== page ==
Top Ten musical politicians

Written by ToYouell on 15 May 2013 in Culture
Culture
Playing an instrument or singing gives politicians another string to their bows. Total Politics looks back at their top ten musical moments

This article is from the May 2013 issue of Total Politics

As PM, it’s only natural that Cameron is photographed playing the largest instrument possible, even if it’s in Burma. As Boris often says to Cameron about his political career, “Never send to know for whom the bell tolls; it tolls for thee”.

Ted Heath tickles the ivories

Prime minister ‘Teddy’ Heath owed his education to an organ scholarship at Balliol College and continued to perform and conduct throughout his political career. He later released a recording of Beethoven’s Triple Concerto – available on Amazon for £3.50. Kermit the frog, at least, is captivated.

Blair rocks out

While studying at Oxford, Tony Blair was the lead singer of a short-lived band called the Ugly Rumours. Another band member told the Guardian it “wasn’t exactly the Rolling Stones”. The erstwhile PM later found another place to hone his performance skills – the Labour Party…

Michael Bloomberg on trumpet

Choosing not to endorse a presidential candidate, Bloomberg opts to play his own tune – but who wouldn’t when they’re the seventh-richest person in the US? Here he plays, I Ain’t Got Nothing but the Blues (and $27bn) at the Department of Cultural Affairs Mayor’s Award.

Gordon Brown… with headphones

Brown doesn’t play an instrument, but that didn’t stop him engaging with London’s yoof in this well-staged photo. His relationship with Blair was illuminated by his appearance on Desert Island Discs when he chose Kirsty MacColl’s cover of Days: “You’re with me every single day, believe me...”

Bill Clinton on sax

Clinton had considered life as a saxophone player, but settled for politics. In Some Like it Hot, Sugar Kane Kowalczyk (Marilyn Monroe) said that you should do anything to avoid unfaithful sax players. Out of shot, Hillary beats off a pack of 22-year-old interns…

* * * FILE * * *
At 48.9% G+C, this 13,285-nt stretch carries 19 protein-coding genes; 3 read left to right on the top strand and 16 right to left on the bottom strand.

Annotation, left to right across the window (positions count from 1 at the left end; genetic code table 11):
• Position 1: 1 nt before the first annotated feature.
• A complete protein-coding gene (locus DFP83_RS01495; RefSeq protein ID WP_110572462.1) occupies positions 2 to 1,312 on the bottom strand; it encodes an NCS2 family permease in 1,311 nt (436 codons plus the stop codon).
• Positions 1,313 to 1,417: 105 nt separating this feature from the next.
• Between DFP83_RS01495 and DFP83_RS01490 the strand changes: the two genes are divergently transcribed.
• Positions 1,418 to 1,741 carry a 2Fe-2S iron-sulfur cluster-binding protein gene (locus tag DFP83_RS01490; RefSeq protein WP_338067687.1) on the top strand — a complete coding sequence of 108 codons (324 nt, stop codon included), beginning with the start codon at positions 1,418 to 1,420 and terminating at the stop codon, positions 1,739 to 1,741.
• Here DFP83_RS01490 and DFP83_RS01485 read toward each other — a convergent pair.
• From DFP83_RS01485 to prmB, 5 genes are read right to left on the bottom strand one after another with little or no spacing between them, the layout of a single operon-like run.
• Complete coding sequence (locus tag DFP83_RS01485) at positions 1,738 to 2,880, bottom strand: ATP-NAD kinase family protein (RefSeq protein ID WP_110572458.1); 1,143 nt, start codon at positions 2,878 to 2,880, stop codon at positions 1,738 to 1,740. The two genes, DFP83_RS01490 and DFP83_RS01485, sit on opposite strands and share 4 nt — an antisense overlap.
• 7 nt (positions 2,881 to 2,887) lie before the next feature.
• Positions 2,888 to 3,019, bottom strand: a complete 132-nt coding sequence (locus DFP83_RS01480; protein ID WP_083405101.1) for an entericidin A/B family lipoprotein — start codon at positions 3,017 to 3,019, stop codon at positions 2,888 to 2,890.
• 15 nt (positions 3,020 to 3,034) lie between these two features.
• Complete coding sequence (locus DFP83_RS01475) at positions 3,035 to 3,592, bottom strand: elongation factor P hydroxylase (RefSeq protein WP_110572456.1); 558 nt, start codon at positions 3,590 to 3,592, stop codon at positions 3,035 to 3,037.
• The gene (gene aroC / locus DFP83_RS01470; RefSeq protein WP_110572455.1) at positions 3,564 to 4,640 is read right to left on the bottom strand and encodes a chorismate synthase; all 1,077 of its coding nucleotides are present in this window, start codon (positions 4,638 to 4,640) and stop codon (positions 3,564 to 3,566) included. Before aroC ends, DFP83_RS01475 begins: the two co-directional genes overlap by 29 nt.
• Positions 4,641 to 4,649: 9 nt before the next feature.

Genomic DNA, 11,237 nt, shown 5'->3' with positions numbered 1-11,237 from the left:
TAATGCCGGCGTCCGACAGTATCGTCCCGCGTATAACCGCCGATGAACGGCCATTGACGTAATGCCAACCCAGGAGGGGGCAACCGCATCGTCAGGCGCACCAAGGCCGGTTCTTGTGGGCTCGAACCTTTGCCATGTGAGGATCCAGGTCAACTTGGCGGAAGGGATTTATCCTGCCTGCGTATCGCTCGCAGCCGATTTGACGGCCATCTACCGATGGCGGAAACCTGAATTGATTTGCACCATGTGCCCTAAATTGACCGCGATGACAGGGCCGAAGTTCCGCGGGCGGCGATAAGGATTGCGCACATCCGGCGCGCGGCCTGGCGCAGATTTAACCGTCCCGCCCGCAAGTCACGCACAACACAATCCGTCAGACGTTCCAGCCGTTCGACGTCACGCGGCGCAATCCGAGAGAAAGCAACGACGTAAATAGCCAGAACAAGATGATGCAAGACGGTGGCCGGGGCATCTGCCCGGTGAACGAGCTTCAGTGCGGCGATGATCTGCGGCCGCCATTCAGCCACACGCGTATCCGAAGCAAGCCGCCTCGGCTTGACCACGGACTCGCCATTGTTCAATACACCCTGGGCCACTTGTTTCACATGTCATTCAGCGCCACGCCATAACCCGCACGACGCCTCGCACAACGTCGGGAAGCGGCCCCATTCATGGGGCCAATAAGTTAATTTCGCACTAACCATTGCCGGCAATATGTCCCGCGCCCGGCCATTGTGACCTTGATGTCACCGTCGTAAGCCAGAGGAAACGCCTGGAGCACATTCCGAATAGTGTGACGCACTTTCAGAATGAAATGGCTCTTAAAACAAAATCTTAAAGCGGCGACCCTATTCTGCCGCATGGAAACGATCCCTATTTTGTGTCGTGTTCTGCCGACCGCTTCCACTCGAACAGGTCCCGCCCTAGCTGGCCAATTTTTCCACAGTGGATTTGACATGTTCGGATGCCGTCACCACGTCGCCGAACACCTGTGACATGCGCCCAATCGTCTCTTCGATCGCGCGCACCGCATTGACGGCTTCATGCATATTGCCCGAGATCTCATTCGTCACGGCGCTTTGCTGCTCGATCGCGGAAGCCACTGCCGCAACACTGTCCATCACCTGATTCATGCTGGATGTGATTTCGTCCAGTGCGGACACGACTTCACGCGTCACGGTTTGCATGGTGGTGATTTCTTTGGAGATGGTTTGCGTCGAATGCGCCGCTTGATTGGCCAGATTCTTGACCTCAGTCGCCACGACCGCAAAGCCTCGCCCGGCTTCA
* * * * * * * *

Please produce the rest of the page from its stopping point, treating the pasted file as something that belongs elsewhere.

Boris Johnson on guitar

BoJo shows he’s right behind the prime minister when grasping a classic mayoral photo op busking here at London Bridge station. You can almost see the noble expression of restraint on his face as he resists playing Bob Marley hit I Shot the Sheriff...

Ed Balls on drums

This photo was taken when Balls was secretary of state for children, school and families, and had to frequently introduce himself as “Ed Balls” to groups of school kids. He insists he’s banging the drum for the other Ed...

Margaret Thatcher, forte on the piano

This photo was taken in 1970, the same year that Thatcher became education secretary. Here, she’s shown teaching her 17-year-old twins, Carol and Mark, to pursue wholesome extra-curricular activities. They followed that example all the way to the Australian rainforest and Equatorial Guinea…

Condoleezza Rice’s transporting piano

Rice is a classically trained pianist. She once said playing “is not relaxing… but it is transporting”. Her favourite opera, Modest Mussorgsky’s Khovanshchina, concerns Peter the Great’s attempts to impose Western institutions on Russia. Lucky she found time to learn fluent Russian amid all that piano-playing, eh.

Tags: Issue 58, Musical politicians, Politicians with instruments, Top Ten

Share this page

Add new comment

More from Total Politics